Then summer came with 100+ degree temperatures. We decided it was best to wait. We had reservations in place for this November. We debated long and hard about the safety of traveling at this time.

Our 25-foot Sunseeker Class C RV.

We decided RV travel was a form of self-isolation. We only need to shop for groceries once a week and won't interact with others in an unsafe manner. We wear our masks, social distance, use sanitizer and wash our hands just like at home. Now it's our home on wheels.

We invite you to join us to safely explore Arizona. We've again planned our Snowbird RV Adventure in three parts.

Wayne at the wheel.
Part 1 - We left Bellingham on November 15. We flew Allegiant Airlines direct to Mesa, Arizona. The Tucson direct flight was no longer available. We rented a car and drove to our first destination, the Lazydays KOA Resort to pick up our RV waiting there for us in storage. For 36 days we will explore and camp our way around southern Arizona. In mid-December, we put the RV back into storage and flew north to Bellingham for a Christmas winter break.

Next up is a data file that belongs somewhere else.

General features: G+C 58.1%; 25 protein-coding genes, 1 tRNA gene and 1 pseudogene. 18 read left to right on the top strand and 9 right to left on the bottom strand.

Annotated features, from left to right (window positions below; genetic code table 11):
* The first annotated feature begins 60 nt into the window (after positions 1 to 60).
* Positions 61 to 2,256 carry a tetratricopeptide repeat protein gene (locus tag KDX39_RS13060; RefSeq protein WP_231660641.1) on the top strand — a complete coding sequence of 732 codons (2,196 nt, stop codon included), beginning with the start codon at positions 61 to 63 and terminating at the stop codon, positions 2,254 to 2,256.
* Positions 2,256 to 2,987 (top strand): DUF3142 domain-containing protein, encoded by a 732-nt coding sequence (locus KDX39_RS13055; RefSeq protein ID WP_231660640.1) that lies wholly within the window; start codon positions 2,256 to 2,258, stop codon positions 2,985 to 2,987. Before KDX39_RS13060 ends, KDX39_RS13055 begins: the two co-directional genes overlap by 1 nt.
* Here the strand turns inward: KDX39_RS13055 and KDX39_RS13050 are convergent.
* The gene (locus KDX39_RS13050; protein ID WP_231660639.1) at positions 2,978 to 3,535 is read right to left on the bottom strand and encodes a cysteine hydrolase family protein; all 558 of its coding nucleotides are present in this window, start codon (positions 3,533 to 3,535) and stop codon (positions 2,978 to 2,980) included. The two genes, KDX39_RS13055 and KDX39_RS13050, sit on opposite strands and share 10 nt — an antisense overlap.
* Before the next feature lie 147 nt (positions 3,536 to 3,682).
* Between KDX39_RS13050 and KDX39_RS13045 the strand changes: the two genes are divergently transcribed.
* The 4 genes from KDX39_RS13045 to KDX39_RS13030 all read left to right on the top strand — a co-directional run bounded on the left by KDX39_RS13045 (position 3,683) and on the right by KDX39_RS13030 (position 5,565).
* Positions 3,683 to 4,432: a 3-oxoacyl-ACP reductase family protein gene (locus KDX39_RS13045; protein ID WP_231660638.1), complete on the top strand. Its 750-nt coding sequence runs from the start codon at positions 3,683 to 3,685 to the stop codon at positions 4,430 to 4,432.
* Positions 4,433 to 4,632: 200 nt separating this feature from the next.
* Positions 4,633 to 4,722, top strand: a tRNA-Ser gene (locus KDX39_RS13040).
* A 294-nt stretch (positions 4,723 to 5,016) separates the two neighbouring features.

Part 2 - The second leg of our trip started on January 17. We flew south again to pick up our RV from Lazydays. We spent 39 days camping in the foothills east of Phoenix and Southern Arizona. In late February we put our RV back into storage once more at Lazydays and flew to Bellingham for a second break.

Tucson Lazydays KOA Resort